Again, both candidates performances I’m sure really sat well with their bases.  But the independents are simply not going to go for a guy they don’t want to look at for the next 4-8 years.  It’s sad, but true.  No matter what their stance on the issues, Barack looks like a president and John looks like that uncle you avoid at parties.

John McCain is old and blah blah blah… and HOLY CRAP THE PHILLIES ARE GOING TO THE WORLD SERIES!!!!! October 16, 2008

Posted by Robert in Not Political.
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It will be a cold day in hell before I acknowledge the new logo.

It will be a cold day in hell before I acknowledge the new logo.

For the first time in 15 years the Phildadelphia Phillies are going to the World Series.  Those who know me, know that I gave my heart to the Yankees sometime in college after meeting a large man with a big forhead.  But I’ve never stopped loving the Phils and I am absolutely beside myself with happiness that they’re going to the Fall Classic.

My only worry is that Mitch Williams will find a way to ruin this again.

I’ve said it once and I’ll say it again.  God-damn Mitch Williams.

The Exact Moment That Decided This Election October 8, 2008

Posted by Robert in Election 08, Humor, Politics, Television.
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2 comments
Both candidates have these same expressions right now.

Both candidates have these same expressions right now.

There have been many gaffes during this campaign.  Both Republicans and Democrats have put their feet in their collective mouths  more times than one blog can cover.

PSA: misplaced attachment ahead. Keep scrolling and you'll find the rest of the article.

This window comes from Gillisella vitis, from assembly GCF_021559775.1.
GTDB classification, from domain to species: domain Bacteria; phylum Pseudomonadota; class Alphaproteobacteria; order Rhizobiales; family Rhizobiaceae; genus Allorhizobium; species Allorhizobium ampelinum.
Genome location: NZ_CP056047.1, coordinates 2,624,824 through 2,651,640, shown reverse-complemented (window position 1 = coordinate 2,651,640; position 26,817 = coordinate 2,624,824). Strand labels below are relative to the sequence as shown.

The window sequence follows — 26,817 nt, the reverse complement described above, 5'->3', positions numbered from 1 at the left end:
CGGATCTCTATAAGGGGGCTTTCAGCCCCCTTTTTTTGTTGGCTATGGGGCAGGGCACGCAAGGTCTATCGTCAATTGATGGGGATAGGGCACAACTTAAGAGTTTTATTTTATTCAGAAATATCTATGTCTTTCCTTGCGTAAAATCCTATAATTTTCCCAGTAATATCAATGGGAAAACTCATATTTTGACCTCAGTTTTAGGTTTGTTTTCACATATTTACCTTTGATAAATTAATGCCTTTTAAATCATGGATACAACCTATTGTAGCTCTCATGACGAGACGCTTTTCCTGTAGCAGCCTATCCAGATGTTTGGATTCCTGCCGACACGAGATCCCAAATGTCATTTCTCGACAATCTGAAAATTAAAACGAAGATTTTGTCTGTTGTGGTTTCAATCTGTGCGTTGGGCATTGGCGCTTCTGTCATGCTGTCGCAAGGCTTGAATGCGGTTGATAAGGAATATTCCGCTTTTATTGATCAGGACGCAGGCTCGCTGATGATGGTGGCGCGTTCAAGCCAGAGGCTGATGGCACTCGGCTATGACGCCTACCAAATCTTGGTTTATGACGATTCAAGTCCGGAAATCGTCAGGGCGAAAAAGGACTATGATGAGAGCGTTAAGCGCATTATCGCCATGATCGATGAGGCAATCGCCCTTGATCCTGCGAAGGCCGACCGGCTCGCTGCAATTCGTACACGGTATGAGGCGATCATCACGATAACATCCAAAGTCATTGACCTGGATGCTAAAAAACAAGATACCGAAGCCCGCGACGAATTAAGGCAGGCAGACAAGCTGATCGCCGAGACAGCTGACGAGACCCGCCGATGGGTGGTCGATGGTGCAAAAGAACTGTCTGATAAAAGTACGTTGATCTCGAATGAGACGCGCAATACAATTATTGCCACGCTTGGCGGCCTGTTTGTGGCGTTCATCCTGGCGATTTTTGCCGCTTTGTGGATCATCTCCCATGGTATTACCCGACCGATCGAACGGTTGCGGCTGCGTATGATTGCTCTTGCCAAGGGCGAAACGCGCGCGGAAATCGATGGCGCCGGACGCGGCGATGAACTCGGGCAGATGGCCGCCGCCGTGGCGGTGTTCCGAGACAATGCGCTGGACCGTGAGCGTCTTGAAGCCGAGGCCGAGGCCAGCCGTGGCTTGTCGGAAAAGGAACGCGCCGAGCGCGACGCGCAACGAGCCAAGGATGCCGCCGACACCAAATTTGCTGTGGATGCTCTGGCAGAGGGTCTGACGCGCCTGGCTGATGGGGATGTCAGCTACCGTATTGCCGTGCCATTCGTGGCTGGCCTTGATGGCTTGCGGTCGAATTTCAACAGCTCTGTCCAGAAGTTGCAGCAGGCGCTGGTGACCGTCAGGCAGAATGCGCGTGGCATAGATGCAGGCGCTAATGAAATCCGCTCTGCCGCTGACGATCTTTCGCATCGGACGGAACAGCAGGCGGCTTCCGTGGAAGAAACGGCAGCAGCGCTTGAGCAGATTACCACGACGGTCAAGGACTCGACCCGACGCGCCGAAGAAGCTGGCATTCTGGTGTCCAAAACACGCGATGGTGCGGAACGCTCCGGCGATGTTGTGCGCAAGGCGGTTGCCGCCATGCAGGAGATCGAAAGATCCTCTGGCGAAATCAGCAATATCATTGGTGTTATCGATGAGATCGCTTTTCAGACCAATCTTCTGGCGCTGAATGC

But McCain managed, in 3 short seconds, to (at least in my humble estimation) loose his last remaining chance at winning this election and the last remaining shred of respect that I had for him.

Here’s what he did.

Oh. My. Rude. Senator.

I really can’t think of a time where I’ve had such an appalled reaction while watching television.  Well, maybe season 2 of HEROES.   But my wife, myself and I’m sure a great many American’s all shared a collective “WTF” moment when the Arizona senator referred to his opponent as “That One”.

I mean good Lord.  Barack Obama has a title, sir.  It is “Senator”.  Just like yours is.  You could have probably gotten away with “my opponent”, “Barack” or even “Barack-man Turner Overdrive”.  But “That One”?  Hell ta’ tha’ no.

I will now offer at no charge a retort for Senator Obama to use during the 3rd and final debate.

Who was it that voted with the Bush Administration over 90% of the time? Who was having cake with Bush while people drowned en masse in the wake of Katrina?  Who can’t smile without it looking really, really creepy?  You may not be able to guess, but it’s “Gramps” over there.

Use it in good health, Senator Obama and feel free to thank me later after your inauguration.